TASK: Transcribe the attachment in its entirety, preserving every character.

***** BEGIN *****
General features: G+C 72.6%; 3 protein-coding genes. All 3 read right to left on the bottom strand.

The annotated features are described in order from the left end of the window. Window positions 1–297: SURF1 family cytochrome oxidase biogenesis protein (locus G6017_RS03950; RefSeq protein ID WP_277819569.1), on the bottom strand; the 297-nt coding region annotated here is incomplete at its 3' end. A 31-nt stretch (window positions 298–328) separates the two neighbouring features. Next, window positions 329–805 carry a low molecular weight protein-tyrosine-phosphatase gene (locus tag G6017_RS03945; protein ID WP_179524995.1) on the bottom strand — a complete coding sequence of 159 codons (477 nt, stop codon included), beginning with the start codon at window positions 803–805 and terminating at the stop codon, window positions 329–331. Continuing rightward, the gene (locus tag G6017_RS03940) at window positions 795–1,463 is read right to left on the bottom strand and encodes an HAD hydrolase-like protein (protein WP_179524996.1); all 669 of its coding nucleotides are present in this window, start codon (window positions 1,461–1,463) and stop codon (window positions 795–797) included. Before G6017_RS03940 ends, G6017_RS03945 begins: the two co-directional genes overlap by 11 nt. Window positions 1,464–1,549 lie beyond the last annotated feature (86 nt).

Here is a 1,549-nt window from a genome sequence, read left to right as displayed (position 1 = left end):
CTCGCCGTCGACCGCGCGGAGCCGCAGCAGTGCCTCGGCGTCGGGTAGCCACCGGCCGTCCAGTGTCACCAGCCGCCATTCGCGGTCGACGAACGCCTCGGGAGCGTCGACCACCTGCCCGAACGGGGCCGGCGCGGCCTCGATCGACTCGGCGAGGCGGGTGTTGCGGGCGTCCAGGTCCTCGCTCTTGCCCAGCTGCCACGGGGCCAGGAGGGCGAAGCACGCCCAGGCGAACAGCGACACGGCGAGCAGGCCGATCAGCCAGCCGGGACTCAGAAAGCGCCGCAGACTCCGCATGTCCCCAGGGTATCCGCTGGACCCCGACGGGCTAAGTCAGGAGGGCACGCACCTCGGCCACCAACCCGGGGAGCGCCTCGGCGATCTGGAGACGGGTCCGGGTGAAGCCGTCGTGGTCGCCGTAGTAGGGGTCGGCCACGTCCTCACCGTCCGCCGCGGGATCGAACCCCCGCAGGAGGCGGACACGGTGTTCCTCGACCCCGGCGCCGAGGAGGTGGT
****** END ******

General features: G+C 72.6%; 3 protein-coding genes. All 3 read right to left on the bottom strand.

The annotated features are described in order from the left end of the window. Window positions 1–297: SURF1 family cytochrome oxidase biogenesis protein (locus G6017_RS03950; RefSeq protein ID WP_277819569.1), on the bottom strand; the 297-nt coding region annotated here is incomplete at its 3' end. A 31-nt stretch (window positions 298–328) separates the two neighbouring features. Next, window positions 329–805 carry a low molecular weight protein-tyrosine-phosphatase gene (locus tag G6017_RS03945; protein ID WP_179524995.1) on the bottom strand — a complete coding sequence of 159 codons (477 nt, stop codon included), beginning with the start codon at window positions 803–805 and terminating at the stop codon, window positions 329–331. Continuing rightward, the gene (locus tag G6017_RS03940) at window positions 795–1,463 is read right to left on the bottom strand and encodes an HAD hydrolase-like protein (protein WP_179524996.1); all 669 of its coding nucleotides are present in this window, start codon (window positions 1,461–1,463) and stop codon (window positions 795–797) included. Before G6017_RS03940 ends, G6017_RS03945 begins: the two co-directional genes overlap by 11 nt. Window positions 1,464–1,549 lie beyond the last annotated feature (86 nt).

Here is a 1,549-nt window from a genome sequence, read left to right as displayed (position 1 = left end):
CTCGCCGTCGACCGCGCGGAGCCGCAGCAGTGCCTCGGCGTCGGGTAGCCACCGGCCGTCCAGTGTCACCAGCCGCCATTCGCGGTCGACGAACGCCTCGGGAGCGTCGACCACCTGCCCGAACGGGGCCGGCGCGGCCTCGATCGACTCGGCGAGGCGGGTGTTGCGGGCGTCCAGGTCCTCGCTCTTGCCCAGCTGCCACGGGGCCAGGAGGGCGAAGCACGCCCAGGCGAACAGCGACACGGCGAGCAGGCCGATCAGCCAGCCGGGACTCAGAAAGCGCCGCAGACTCCGCATGTCCCCAGGGTATCCGCTGGACCCCGACGGGCTAAGTCAGGAGGGCACGCACCTCGGCCACCAACCCGGGGAGCGCCTCGGCGATCTGGAGACGGGTCCGGGTGAAGCCGTCGTGGTCGCCGTAGTAGGGGTCGGCCACGTCCTCACCGTCCGCCGCGGGATCGAACCCCCGCAGGAGGCGGACACGGTGTTCCTCGACCCCGGCGCCGAGGAGGTGGT